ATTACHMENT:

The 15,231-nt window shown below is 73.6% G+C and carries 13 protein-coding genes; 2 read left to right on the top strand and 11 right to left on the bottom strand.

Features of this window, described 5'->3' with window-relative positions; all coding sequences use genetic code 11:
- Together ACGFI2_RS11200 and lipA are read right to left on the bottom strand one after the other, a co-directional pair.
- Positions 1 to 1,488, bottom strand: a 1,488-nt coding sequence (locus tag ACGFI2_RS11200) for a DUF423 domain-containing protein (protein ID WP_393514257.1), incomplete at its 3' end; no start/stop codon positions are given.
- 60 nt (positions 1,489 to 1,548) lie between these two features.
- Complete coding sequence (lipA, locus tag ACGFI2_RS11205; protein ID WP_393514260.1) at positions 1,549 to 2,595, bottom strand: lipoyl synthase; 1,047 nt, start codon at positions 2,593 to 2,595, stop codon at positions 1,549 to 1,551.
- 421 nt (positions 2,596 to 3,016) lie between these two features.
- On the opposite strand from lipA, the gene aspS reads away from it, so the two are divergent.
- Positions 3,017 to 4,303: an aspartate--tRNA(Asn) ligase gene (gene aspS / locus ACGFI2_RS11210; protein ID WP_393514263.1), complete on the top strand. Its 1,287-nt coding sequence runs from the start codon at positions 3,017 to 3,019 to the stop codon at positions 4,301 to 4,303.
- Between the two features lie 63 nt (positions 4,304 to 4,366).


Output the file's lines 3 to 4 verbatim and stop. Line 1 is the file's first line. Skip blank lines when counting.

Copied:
- Together ACGFI2_RS11200 and lipA are read right to left on the bottom strand one after the other, a co-directional pair.
- Positions 1 to 1,488, bottom strand: a 1,488-nt coding sequence (locus tag ACGFI2_RS11200) for a DUF423 domain-containing protein (protein ID WP_393514257.1), incomplete at its 3' end; no start/stop codon positions are given.